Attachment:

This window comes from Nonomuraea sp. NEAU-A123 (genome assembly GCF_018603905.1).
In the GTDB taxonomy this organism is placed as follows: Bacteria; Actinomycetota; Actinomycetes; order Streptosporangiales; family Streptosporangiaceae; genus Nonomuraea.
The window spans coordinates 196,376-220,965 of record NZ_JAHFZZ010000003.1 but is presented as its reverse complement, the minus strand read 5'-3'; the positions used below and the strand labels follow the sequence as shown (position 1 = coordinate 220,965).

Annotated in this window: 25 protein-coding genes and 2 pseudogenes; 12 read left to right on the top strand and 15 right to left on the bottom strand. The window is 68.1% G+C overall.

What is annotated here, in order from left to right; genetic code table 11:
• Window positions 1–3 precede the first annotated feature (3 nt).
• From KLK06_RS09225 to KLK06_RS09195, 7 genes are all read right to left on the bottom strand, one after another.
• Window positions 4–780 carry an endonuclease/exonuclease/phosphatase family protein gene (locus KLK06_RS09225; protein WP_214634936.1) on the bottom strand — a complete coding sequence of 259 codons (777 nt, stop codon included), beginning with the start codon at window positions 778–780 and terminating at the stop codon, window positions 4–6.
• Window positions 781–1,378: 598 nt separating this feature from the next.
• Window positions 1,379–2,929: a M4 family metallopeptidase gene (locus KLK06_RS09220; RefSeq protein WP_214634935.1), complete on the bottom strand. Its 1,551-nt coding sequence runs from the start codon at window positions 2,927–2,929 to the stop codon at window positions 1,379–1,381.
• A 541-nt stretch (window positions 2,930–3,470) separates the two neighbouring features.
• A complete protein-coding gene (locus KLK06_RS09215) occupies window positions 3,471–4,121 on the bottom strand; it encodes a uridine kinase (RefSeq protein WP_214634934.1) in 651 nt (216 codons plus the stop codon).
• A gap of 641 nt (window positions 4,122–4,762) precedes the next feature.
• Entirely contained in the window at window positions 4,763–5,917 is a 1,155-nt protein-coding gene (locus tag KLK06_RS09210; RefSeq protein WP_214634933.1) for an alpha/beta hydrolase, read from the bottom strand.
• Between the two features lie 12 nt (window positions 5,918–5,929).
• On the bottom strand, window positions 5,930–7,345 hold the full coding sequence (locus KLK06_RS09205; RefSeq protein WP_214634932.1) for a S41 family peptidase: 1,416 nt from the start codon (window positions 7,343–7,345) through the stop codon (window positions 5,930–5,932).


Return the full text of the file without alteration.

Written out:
This window comes from Nonomuraea sp. NEAU-A123 (genome assembly GCF_018603905.1).
In the GTDB taxonomy this organism is placed as follows: Bacteria; Actinomycetota; Actinomycetes; order Streptosporangiales; family Streptosporangiaceae; genus Nonomuraea.
The window spans coordinates 196,376-220,965 of record NZ_JAHFZZ010000003.1 but is presented as its reverse complement, the minus strand read 5'-3'; the positions used below and the strand labels follow the sequence as shown (position 1 = coordinate 220,965).

Annotated in this window: 25 protein-coding genes and 2 pseudogenes; 12 read left to right on the top strand and 15 right to left on the bottom strand. The window is 68.1% G+C overall.

What is annotated here, in order from left to right; genetic code table 11:
• Window positions 1–3 precede the first annotated feature (3 nt).
• From KLK06_RS09225 to KLK06_RS09195, 7 genes are all read right to left on the bottom strand, one after another.
• Window positions 4–780 carry an endonuclease/exonuclease/phosphatase family protein gene (locus KLK06_RS09225; protein WP_214634936.1) on the bottom strand — a complete coding sequence of 259 codons (777 nt, stop codon included), beginning with the start codon at window positions 778–780 and terminating at the stop codon, window positions 4–6.
• Window positions 781–1,378: 598 nt separating this feature from the next.
• Window positions 1,379–2,929: a M4 family metallopeptidase gene (locus KLK06_RS09220; RefSeq protein WP_214634935.1), complete on the bottom strand. Its 1,551-nt coding sequence runs from the start codon at window positions 2,927–2,929 to the stop codon at window positions 1,379–1,381.
• A 541-nt stretch (window positions 2,930–3,470) separates the two neighbouring features.
• A complete protein-coding gene (locus KLK06_RS09215) occupies window positions 3,471–4,121 on the bottom strand; it encodes a uridine kinase (RefSeq protein WP_214634934.1) in 651 nt (216 codons plus the stop codon).
• A gap of 641 nt (window positions 4,122–4,762) precedes the next feature.
• Entirely contained in the window at window positions 4,763–5,917 is a 1,155-nt protein-coding gene (locus tag KLK06_RS09210; RefSeq protein WP_214634933.1) for an alpha/beta hydrolase, read from the bottom strand.
• Between the two features lie 12 nt (window positions 5,918–5,929).
• On the bottom strand, window positions 5,930–7,345 hold the full coding sequence (locus KLK06_RS09205; RefSeq protein WP_214634932.1) for a S41 family peptidase: 1,416 nt from the start codon (window positions 7,343–7,345) through the stop codon (window positions 5,930–5,932).